Officials Discuss Zarqawi, al Qaeda
By Jim Garamone
American Forces Press Service
WASHINGTON, March 4, 2004 Terrorist Abu Musab al-Zarqawi is a shadowy figure affiliated with al Qaeda who is helping to plan and carry out anti-coalition attacks in Iraq, Defense Department officials said here today.
Pentagon spokesman Lawrence Di Rita and Joint Staff Operations spokesman Army Brig. Gen. David Rodriguez said Zarqawi is one of the 10 or 15 most important terrorists for the coalition to kill or capture. The two men spoke during a Pentagon news conference.
Their information follows Army Gen. John Abizaid's revelation that Zarqawi was linked to attacks in Baghdad and Karbala that killed almost more than 100 Shiia pilgrims and wounded more than 500. Abizaid commands the U.S. Central Command.
How Zarqawi fits in the al Qaeda puzzle is a question U.S. officials are trying to work out. He is Jordan-born and has been affiliated with Ansar al-Islam, a terrorist group that has operated in Iraq for years. Zarqawi has known links to al Qaeda.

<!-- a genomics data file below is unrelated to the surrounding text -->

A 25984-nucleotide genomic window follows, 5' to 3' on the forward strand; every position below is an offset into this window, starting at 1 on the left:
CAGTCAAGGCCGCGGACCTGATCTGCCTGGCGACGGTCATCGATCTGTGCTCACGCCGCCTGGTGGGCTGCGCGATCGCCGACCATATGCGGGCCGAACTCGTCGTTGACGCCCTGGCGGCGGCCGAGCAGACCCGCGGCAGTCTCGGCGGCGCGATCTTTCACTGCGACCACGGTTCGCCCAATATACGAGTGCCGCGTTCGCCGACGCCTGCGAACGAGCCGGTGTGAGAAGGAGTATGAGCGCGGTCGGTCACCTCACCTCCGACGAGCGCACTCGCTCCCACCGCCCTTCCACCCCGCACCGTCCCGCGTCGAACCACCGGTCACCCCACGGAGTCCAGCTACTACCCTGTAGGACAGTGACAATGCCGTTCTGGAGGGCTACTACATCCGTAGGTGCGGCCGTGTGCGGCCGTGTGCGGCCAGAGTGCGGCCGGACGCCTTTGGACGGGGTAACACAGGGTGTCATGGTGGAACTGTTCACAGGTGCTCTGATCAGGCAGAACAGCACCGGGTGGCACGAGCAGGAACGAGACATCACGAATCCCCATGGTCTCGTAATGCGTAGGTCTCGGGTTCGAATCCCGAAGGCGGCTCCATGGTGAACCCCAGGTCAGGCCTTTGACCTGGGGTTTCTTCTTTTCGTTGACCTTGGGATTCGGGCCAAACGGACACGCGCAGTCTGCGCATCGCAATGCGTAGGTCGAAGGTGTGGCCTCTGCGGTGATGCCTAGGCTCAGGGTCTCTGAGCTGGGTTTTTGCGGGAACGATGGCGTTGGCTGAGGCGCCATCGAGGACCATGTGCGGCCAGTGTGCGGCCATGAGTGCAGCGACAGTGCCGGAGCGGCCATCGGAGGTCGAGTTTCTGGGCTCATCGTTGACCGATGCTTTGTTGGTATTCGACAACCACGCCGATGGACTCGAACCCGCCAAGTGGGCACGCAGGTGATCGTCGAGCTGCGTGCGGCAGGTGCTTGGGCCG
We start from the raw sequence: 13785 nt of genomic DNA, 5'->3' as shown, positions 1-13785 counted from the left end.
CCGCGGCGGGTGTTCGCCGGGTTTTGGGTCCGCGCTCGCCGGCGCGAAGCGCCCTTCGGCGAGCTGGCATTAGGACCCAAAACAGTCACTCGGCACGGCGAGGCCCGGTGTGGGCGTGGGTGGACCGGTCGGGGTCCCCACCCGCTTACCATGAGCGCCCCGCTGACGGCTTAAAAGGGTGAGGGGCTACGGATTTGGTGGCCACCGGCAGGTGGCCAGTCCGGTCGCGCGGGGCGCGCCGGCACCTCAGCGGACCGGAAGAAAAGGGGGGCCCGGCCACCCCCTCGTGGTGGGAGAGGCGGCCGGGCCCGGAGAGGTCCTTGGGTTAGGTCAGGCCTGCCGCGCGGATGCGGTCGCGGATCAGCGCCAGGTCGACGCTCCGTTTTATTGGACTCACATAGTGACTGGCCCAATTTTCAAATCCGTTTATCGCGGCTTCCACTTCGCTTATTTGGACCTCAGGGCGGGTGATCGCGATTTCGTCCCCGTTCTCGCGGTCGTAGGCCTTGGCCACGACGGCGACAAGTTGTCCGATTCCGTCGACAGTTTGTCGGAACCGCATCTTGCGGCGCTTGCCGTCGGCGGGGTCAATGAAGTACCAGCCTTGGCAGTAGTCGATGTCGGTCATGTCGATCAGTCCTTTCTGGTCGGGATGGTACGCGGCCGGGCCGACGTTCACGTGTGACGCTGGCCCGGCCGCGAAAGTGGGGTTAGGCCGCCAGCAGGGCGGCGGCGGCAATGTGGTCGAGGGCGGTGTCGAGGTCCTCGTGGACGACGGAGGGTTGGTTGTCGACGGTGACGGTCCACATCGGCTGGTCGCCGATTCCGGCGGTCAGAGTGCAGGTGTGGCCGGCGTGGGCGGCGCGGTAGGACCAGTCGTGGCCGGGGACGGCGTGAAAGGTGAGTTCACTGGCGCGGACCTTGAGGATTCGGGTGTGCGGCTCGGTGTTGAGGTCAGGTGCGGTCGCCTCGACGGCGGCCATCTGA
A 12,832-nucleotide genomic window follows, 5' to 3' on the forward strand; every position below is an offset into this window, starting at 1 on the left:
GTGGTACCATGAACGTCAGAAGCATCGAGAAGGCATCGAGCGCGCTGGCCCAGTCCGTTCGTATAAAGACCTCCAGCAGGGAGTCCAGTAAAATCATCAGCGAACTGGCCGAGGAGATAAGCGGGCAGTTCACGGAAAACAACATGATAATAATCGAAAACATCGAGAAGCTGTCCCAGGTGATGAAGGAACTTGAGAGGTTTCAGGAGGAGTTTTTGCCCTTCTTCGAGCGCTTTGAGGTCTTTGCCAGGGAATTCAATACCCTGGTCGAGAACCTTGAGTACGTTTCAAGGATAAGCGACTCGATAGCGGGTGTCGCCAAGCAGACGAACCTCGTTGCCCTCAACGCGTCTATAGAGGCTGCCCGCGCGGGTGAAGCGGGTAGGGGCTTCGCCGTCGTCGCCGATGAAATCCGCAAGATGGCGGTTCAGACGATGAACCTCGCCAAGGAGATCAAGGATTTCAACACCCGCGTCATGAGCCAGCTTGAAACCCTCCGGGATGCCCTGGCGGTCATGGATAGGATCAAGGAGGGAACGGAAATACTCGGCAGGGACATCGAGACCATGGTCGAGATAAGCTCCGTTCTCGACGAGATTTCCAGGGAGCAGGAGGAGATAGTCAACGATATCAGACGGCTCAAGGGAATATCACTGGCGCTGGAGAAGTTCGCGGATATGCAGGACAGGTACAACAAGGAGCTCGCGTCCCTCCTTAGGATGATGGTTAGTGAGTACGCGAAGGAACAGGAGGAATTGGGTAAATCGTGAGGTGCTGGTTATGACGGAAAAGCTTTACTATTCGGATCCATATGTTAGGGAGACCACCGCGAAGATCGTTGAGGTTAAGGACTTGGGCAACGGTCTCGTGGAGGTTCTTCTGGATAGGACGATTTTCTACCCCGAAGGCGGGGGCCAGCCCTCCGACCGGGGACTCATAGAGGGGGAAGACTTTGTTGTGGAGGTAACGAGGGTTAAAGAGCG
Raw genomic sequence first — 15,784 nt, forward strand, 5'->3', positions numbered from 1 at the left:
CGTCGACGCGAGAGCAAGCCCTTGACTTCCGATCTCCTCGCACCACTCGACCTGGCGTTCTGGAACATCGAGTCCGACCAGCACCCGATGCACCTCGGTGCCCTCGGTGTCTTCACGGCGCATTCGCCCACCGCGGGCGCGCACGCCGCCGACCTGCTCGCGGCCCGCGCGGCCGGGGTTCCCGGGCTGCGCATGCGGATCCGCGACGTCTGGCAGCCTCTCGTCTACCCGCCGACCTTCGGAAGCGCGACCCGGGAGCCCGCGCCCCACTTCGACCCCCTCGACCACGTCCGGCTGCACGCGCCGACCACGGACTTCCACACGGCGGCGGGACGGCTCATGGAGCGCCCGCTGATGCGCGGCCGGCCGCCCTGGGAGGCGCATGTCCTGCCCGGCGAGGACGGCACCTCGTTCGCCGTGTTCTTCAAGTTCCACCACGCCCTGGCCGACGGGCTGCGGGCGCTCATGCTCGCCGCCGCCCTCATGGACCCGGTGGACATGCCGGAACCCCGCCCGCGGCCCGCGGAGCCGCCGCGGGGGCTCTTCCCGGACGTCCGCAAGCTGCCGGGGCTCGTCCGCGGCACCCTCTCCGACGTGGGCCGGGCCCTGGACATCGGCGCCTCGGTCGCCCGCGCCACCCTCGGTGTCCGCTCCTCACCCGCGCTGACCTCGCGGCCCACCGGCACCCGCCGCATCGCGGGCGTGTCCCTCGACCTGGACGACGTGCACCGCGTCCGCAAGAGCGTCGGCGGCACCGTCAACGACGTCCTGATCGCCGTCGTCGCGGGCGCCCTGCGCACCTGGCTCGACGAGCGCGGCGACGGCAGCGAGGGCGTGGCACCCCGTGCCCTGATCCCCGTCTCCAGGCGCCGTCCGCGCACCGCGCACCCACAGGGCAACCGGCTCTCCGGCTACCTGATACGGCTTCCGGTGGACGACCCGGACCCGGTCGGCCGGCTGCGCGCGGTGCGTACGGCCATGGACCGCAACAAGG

"The al Qaeda network is a huge puzzle," Rodriguez said. "It's a network that's tough to put all the lines and faces in places. Zarqawi has a long-term affiliation with al Qaeda."
What's more, the tactics, techniques and procedures that the terrorists are using against Iraqis are straight out of the al Qaeda strategy. Abizaid said coalition intelligence pointed to a link between Zarqawi and former regime intelligence officials. Neither Di Rita nor Rodriquez would go beyond that statement.
Turning to Haiti, Rodriguez said about 1,000 U.S. Marines are in and around the capital of Port-au-Prince. They have been joined by about 600 troops from Canada, France and Chile. He said the Haitian police are back on the job and handling most law enforcement situations in the capital.
Rodriguez said U.S. Southern Command is working with friends in the region who wish to help the effort. Di Rita said the State Department also is speaking to allies about providing troops to stabilize Haiti.
The interim force which the United States leads is setting the groundwork for a United Nations Multinational Force. The interim force has a mandate for the next three months.